Career Service’s 11th Annual Etiquette Dinner

In an effort to become well-rounded professionals, the LEAP Ambassadors were eager to attend Career Service’s Annual Etiquette Dinner. Some Ambassadors had previously attended the Etiquette Dinner while others were exposed to it for the first time. However, we all knew that we would gain a lot from this experience, especially since it was being led by Diane Gottsman, a world renowned etiquette specialist and founder of The Protocol School of Texas. The dinner was bound to be engaging and insightful!

SHSU, LEAP Center, LEAP Ambassadors, Career Services Etiquette Dinner. Dianne Gottsman

Our meal began by learning where and how to place napkins on our lap.  The straight edge of the napkin belongs parallel to your waistline in order to best protect your clothing. We also learned a cool tip on how to see which bread and drink were yours. To determine which drink is yours and which bread plate is yours, Ms. Gottsman taught us to make the letters “b” and “d” with our hands which would show you which side your bread and drink will be. This little trick lessened our anxiety and gave us a clever way to remember the placement for the future.

SHSU, LEAP Center, LEAP Ambassadors, Career Services Etiquette Dinner. Dianne Gottsman

Our first course was served; meatball soup. In order to properly eat soup, you spoon the soup from the side to glide the liquid onto the bowl of the spoon. For creamy soup, we learned you eat from the side of the spoon. For chunky soup, you eat the soup from the front of the spoon.

During the main course of the meal, we learned how to hold our silverware properly. There are two dominant ways to hold the silverware, American and European style. American style is typically loud because of the scraping of the silverware against the plates whereas European style is a cleaner and quieter way of using your utensils. For European style, you hold the utensil with your index finger on the spine to glide it while cutting or bringing food to your mouth. We practiced with our chicken, mashed potatoes, and green beans. The meal was wonderful practice! While we are not experts after eating one meal, we certainly gained valuable practice.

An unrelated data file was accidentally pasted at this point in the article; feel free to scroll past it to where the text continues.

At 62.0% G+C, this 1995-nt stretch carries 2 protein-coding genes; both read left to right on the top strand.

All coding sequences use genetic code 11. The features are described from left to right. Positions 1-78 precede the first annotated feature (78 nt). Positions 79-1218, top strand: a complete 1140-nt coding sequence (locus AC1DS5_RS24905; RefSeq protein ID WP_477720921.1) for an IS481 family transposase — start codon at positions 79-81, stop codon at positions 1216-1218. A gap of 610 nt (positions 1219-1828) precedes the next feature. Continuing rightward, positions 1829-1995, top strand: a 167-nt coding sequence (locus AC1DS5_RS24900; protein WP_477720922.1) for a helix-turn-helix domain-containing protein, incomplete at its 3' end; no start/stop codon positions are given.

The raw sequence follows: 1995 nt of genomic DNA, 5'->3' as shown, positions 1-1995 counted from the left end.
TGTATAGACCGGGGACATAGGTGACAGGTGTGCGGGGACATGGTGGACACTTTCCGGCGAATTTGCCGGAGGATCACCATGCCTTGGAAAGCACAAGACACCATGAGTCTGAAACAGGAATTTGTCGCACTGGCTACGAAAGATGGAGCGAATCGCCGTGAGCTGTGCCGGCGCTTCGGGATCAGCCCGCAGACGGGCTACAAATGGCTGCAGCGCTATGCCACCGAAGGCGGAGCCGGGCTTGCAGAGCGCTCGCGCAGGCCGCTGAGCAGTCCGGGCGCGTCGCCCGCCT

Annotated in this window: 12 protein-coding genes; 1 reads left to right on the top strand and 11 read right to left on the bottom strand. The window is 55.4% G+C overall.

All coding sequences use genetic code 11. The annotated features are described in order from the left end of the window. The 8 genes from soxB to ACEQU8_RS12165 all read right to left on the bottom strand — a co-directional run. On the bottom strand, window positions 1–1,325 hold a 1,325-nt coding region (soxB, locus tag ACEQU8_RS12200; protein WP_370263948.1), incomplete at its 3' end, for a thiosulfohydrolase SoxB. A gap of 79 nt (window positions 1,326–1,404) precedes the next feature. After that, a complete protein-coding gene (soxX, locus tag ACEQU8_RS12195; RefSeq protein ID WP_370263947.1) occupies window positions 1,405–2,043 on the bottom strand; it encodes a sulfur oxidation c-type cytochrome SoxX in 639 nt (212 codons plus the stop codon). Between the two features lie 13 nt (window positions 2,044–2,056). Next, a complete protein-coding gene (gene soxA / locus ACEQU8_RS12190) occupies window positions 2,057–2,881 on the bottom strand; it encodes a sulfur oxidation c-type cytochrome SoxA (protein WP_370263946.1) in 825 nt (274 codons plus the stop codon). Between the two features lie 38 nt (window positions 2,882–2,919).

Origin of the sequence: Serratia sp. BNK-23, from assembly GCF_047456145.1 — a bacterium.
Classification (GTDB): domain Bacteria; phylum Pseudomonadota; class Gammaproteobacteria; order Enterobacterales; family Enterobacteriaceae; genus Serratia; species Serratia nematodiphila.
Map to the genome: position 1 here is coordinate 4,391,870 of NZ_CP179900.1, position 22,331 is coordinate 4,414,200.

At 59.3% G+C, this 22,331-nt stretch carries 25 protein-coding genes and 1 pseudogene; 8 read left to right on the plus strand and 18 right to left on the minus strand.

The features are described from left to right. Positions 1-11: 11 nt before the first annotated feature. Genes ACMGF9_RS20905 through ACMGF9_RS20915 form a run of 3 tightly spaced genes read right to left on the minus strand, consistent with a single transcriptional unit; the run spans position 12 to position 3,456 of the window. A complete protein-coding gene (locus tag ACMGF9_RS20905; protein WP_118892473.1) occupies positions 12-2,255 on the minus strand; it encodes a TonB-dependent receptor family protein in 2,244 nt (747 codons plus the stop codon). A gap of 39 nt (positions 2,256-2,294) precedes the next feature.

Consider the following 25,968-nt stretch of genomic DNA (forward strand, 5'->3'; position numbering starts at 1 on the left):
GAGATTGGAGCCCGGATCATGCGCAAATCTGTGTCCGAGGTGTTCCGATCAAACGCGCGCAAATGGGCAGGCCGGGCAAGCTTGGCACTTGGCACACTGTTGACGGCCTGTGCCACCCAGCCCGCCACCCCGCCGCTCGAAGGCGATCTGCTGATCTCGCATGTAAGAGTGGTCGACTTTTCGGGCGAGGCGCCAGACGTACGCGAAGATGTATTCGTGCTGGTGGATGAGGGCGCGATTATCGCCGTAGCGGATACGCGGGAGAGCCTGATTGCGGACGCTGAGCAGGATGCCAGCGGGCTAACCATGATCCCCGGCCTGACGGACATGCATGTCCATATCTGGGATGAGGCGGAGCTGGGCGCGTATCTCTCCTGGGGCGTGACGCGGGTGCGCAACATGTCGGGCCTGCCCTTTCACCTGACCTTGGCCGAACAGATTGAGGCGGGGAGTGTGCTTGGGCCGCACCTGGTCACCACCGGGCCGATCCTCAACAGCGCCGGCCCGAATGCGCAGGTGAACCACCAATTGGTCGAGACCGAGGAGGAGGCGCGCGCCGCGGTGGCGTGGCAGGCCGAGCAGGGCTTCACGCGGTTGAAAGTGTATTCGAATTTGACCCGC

SHSU, LEAP Center, LEAP Ambassadors, Career Services Etiquette Dinner. Dianne Gottsman

Our third course (and possibly everyone’s favorite!) was dessert. We had a mix of strawberry cheesecake and chocolate fudge cake. We continued practicing our eating style and learned some helpful tips for networking and job interviews. The discussion ranged from appropriate interview attire to what to order during an interview over a meal.

The dinner quickly passed as we tried to soak up all the knowledge we could. The Career Services Etiquette Dinner was a great event! We learned new etiquette and brushed up on what we previously learned. Diane Gottsman provided a comfortable learning environment for us all to learn without fear of embarrassing ourselves. Thank you to Diane Gottsman, Vinessa Mundorff, and Career Services for the opportunity to learn!

SHSU, LEAP Center, LEAP Ambassadors, Career Services Etiquette Dinner. Dianne Gottsman

 

 

Author: mikeyawn

Mike Yawn teaches at Sam Houston State University. In the past few years, he has taught courses on Politics & Film, Public Policy, the Presidency, Media & Politics, Congress, Statistics, Research & Writing, Field Research, and Public Opinion. He has published academic papers in the Journal of Politics, Political Behavior, Social Security Quarterly, Film & History, American Politics Review, and contributed a chapter to the textbook Politics and Film. He also contributes columns, news analysis, and news stories to news stories, having contributed more than 50 pieces in the past year. Yawn is also active in his local community, serving on the board of directors of the local YMCA and Friends of the Wynne. Previously, he served on the Huntsville's Promise and Stan Musial World Series Boards of Directors. In 2007-2008, Yawn was one of eight scholars across the nation named as a Carnegie Civic Engagement Scholar by the Carnegie Foundation.

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